1952 October 17

California Supreme Court Invalidates University of California Loyalty Oath


A loyalty oath for University of California employees was a major controversy for many years, beginning in 1949. The Board of Regents finally adopted a required oath on April 21, 1950. That fall, 31 faculty were terminated for refusing to sign the oath. On this day, the California Supreme Court invalidated the law in Tolman v. Underhill. (The university oath was separate from, and in addition to, the Levering Act oath, which was required of all California public employees, signed into law by Governor Earl Warren on October 3, 1950.)

The lead plaintiff in Tolman v. Underhill was the noted psychologist Edward Tolman; in 1963, the university named its new Education-Psychology building on the Berkeley campus Tolman Hall in his honor. He was by then deceased but his widow was present for the dedication of the building. The insidious aspect of the University of California loyalty oath, and of all loyalty oaths during the Cold War, was that it had nothing to do with any specific criminal or unprofessional conduct on the part of individuals required to sign it.

Perhaps the best commentary on how the loyalty oath unnecessarily harmed talented professors involves the case of physics professor David Saxon. He was fired for not signing the loyalty oath in 1950, but went on to a distinguished career in science and, on July 1, 1975, was appointed President of the entire University of California system. He served as president until 1983. Clearly, in the long run Saxon survived being fired, but his career was at least temporarily affected, and many others who were fired or left the university voluntarily suffered more lasting harm.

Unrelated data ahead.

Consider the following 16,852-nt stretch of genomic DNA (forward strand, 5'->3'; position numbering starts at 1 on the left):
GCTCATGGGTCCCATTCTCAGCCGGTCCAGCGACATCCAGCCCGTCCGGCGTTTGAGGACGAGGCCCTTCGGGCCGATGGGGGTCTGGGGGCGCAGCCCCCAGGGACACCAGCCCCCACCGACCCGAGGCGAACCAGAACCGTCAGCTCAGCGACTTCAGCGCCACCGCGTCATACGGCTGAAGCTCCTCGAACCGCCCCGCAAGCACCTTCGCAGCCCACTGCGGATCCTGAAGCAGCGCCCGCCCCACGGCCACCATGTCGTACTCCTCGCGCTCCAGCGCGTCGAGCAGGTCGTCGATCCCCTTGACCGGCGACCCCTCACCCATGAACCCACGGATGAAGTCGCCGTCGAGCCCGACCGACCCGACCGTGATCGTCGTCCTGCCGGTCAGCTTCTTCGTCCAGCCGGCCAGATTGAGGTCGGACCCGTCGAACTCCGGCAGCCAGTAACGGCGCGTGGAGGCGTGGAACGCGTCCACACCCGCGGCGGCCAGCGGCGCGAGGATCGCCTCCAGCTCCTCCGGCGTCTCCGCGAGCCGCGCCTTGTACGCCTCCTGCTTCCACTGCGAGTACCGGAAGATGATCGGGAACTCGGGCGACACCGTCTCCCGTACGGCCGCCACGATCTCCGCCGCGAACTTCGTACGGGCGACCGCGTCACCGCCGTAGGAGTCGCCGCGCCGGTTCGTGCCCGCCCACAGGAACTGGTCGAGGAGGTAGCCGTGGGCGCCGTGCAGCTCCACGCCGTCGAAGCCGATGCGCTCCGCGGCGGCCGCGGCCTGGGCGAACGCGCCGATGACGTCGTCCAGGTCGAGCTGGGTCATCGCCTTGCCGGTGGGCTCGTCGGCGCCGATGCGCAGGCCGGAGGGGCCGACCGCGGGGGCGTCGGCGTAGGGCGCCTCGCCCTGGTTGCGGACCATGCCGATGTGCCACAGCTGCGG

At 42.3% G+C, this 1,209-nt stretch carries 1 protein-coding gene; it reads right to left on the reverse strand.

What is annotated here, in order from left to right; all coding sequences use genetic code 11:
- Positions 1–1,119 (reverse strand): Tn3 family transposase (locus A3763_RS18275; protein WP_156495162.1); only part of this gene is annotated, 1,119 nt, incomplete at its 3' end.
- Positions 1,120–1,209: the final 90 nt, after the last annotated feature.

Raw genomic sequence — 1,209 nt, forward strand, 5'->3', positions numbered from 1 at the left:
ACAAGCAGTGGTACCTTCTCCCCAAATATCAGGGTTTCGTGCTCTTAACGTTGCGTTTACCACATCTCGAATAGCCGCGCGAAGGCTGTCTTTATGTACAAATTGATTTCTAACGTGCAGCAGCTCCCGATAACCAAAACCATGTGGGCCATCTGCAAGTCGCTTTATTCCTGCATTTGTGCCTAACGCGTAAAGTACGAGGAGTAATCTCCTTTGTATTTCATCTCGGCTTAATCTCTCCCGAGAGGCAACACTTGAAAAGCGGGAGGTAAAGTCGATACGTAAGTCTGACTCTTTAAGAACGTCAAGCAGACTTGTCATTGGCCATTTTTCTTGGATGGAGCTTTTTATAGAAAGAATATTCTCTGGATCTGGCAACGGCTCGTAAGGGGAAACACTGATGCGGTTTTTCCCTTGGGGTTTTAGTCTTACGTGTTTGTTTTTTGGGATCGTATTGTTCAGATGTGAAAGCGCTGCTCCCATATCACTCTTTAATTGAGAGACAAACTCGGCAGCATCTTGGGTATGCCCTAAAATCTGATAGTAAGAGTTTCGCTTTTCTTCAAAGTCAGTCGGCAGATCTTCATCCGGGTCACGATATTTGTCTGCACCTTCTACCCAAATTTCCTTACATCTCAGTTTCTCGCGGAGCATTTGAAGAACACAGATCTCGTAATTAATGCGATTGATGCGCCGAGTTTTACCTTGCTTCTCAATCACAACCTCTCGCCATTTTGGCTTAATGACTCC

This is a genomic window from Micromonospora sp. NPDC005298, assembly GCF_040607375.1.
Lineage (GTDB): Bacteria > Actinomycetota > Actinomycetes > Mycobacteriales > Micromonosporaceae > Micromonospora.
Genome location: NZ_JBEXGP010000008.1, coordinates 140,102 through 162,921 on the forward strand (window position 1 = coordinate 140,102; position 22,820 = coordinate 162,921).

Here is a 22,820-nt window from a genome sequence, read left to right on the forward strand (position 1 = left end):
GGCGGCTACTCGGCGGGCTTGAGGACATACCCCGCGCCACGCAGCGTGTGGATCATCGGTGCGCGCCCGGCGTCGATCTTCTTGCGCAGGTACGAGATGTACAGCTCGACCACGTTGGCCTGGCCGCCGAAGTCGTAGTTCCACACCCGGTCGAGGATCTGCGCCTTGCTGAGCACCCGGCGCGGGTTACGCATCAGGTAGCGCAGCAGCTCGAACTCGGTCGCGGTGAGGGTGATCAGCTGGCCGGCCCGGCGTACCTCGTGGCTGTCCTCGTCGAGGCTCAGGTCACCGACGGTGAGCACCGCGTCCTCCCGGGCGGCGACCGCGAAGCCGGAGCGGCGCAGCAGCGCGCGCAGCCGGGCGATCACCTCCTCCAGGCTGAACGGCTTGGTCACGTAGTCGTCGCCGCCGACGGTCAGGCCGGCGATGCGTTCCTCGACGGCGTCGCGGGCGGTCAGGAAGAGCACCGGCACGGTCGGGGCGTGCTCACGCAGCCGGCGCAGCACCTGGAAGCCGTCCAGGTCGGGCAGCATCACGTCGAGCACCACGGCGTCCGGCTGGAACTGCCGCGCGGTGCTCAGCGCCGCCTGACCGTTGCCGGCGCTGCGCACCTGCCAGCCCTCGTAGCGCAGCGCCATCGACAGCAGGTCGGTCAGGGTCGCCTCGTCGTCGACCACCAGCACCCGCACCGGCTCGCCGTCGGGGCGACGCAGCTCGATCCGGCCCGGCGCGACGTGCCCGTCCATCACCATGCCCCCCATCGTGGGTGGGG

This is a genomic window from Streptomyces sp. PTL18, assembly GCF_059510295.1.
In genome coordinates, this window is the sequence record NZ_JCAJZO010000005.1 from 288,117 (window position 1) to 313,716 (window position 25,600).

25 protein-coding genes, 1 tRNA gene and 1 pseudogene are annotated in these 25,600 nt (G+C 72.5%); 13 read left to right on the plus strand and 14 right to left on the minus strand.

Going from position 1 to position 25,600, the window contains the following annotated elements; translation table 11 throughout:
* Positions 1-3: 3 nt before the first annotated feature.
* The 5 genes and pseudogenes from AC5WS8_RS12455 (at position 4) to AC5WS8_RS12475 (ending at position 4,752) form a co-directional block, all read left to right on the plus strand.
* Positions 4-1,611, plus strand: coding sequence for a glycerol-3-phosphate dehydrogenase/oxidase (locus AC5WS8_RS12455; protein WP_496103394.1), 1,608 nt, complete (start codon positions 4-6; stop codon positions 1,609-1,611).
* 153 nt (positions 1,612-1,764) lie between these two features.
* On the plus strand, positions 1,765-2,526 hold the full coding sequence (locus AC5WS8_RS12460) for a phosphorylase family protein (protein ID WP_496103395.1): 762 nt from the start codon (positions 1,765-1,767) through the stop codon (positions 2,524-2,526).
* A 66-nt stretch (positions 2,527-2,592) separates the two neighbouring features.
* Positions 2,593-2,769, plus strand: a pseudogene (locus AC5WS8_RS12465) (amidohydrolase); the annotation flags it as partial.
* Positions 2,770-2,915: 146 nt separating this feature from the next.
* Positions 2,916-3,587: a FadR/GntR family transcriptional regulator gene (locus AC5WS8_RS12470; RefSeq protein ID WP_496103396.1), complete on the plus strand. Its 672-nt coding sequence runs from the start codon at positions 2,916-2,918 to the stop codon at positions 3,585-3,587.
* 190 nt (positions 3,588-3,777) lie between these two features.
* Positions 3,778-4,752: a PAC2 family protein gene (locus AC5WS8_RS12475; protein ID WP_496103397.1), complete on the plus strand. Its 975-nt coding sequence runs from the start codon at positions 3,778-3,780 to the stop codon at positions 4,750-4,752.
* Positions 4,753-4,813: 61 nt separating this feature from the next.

Loyalty oaths were a special mania during the anti-Communist frenzy of the Cold War. Unlike traditional oaths of office, which involve an oath to uphold the Constitution and the country’s laws, Cold War loyalty oaths required people to swear that they were not members of the Communist Party and/or other radical parties or movements. Thus, they were oaths regarding membership and beliefs without reference to any actual or planned illegal action. The mania for loyalty oaths during the Cold War included the University of California oath (April 21, 1950); the Taft-Hartley Act, which required a loyalty oath for labor leaders (June 23, 1947); the Gwinn Amendment, which required a loyalty oath for federally funded public housing residents (July 5, 1952); and, in the 1960s, a loyalty oath for Medicare recipients, which was never enforced (February 13, 1967).

Read the Tolman decision: http://scocal.stanford.edu/opinion/tolman-v-underhill-32699

Read Professor Tolman’s 1950 letter to the University: http://sunsite.berkeley.edu/uchistory/archives_exhibits/loyaltyoath/symposium/tolman.html

Learn more about Edward Tolman’s contributions to psychology: http://www.youtube.com/watch?v=tev11a3Kqtk

Read: David Gardner, The California Oath Controversy (1967)

Learn more at a timeline on the California loyalty oath controversy: http://bancroft.berkeley.edu/collections/loyaltyoath/timeline_test.html

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